Autissier salutes Hare and the greatest race since the inaugural Vendée Globe
“She embodies the spirit of the Vendée Globe!” Not a bad accolade from the great Isabelle Autissier, but that is her respectful and admiring assessment of British sailor Pip Hare, as the Medallia skipper becomes the second woman to finish this remarkable 2020-21 Vendée Globe.
“She has done great,”added Autissier, 64, who has been following the race intently from on shore. “She is just so happy and she is doing the best she can. And she did very well when she had big problems (with a broken rudder stock), but she made the repairs perfectly and has been pushing herself all the way to the finish.”
We asked Autissier, who sailed in the 1996-‘97 Vendée Globe and became the first woman to sail solo around the world when completing the BOC Challenge in 1990-91, for her thoughts on this year’s race. She was keen to share her enthusiasm for what she said has been the greatest race since the first epic in 1989.
“It has been an incredible race,”she told the IMOCA Class. “I would say maybe the best one, except the first one of course which was something new. I have never seen a regatta like this; until the end we did not know who the winner was and even then, the winner was not the first one on the course.”
“All of that makes it a very special Vendée, very interesting and very high level,”added Autissier who is the president for France of the World Wildlife Fund. “What I feel has been interesting is there have been very few retirements compared to normal which means the boats have been well-prepared and the skippers are well prepared too, which is a very good point.”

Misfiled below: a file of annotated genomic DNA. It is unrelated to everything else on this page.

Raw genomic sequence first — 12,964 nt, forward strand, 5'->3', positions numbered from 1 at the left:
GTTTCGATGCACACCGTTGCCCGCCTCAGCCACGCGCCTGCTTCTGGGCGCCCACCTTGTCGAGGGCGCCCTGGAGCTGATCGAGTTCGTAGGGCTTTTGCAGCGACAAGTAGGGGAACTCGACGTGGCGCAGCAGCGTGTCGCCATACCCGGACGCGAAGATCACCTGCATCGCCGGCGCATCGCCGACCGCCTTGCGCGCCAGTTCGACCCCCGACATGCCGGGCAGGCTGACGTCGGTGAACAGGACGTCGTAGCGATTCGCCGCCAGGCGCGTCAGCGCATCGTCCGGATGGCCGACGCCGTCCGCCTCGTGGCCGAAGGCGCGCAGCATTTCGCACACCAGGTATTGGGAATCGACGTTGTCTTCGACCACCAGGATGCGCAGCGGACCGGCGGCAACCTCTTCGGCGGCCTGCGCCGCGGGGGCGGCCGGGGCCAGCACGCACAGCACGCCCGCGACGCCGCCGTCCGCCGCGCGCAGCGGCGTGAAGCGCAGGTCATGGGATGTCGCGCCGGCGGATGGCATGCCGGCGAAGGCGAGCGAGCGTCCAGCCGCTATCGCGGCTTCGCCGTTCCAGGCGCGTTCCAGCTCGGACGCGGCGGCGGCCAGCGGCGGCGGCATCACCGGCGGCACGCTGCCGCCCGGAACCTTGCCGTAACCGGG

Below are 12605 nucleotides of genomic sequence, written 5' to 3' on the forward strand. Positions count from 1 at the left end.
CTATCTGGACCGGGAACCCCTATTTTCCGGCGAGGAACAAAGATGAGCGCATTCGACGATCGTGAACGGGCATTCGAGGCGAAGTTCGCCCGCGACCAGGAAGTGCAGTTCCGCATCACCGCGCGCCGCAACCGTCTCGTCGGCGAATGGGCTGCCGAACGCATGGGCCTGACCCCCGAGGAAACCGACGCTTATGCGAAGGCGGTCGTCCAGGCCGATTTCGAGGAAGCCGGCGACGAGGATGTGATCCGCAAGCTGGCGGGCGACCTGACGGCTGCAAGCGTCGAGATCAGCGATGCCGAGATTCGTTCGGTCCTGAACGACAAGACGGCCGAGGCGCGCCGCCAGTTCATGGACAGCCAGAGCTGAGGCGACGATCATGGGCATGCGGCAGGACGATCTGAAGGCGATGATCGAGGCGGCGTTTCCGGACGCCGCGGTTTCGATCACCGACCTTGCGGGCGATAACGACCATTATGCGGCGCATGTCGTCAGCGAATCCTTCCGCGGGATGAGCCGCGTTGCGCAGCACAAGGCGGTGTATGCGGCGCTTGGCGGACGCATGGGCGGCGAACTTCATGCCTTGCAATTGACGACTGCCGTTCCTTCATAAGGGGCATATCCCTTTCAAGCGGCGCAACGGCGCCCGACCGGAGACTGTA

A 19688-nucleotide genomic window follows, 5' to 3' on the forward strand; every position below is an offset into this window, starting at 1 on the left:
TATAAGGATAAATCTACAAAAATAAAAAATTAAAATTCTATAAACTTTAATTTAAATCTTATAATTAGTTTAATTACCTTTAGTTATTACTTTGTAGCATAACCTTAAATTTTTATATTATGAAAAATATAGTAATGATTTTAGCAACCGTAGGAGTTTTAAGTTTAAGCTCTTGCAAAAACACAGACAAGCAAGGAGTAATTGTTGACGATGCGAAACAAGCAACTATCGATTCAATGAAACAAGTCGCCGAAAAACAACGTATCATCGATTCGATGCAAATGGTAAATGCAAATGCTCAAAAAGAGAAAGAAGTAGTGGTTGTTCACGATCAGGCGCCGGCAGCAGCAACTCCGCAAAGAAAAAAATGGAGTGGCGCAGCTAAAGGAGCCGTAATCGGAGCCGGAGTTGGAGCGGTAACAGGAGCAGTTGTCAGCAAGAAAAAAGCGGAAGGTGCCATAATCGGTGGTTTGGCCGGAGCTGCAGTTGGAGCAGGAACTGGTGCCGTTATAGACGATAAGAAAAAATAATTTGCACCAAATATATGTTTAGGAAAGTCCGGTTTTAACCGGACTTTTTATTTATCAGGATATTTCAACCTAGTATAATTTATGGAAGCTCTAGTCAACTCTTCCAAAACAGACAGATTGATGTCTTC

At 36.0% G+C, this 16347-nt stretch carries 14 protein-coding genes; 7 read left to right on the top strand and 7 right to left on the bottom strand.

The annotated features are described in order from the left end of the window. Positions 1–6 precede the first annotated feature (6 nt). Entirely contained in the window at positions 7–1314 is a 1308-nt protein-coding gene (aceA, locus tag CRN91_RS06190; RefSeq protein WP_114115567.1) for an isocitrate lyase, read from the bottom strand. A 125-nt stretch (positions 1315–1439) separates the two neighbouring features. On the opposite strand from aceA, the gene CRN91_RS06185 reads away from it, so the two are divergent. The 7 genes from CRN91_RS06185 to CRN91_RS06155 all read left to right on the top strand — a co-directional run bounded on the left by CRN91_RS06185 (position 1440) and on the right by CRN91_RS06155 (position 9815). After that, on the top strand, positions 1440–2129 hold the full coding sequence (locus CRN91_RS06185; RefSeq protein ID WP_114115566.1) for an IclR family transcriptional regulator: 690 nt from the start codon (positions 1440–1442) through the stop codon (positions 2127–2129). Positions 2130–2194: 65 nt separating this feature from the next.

She was delighted to see Yannick Bestaven, an old friend from her hometown of La Rochelle, take the win on Maître-CoQ IV after the most exciting finish in the race’s history.
“I know him quite well,” she said. “When I saw him in the race my first thought was he could do something well, but I was never thinking of him as the winner. So I was very impressed by what he did. He was always in the right place at the right moment with the weather and recovered very quickly after searching for Kevin Escoffier.”
Autissier knows how mentally exhausting and distracting it can be to try to look for a missing colleague – she had to do that when helping to search for the Canadian sailor Gerry Roufs, who was lost overboard in the southern ocean in the 1996 race – and she knows how hard it must have been for Bestaven to get back into the swing of the race afterwards.
“You have to come back into the race and you are not in the mood to do that,” she said. “It is quite stressful being involved in an event like that, but Yannick did that – he came back very quickly into the race.”
Autissier was also impressed with the German skipper Boris Herrmann and the way he shared his experiences with those following on shore so effectively through his video and audio reports. “Most of the people following the race don’t know anything about racing and competition at sea, they are just interested in stories and what they can see – the moods of the sailors and the way they are fighting. In Boris we discovered someone who communicated all of that and with him it was very interesting,” she said of the new IMOCA Globe Series champion.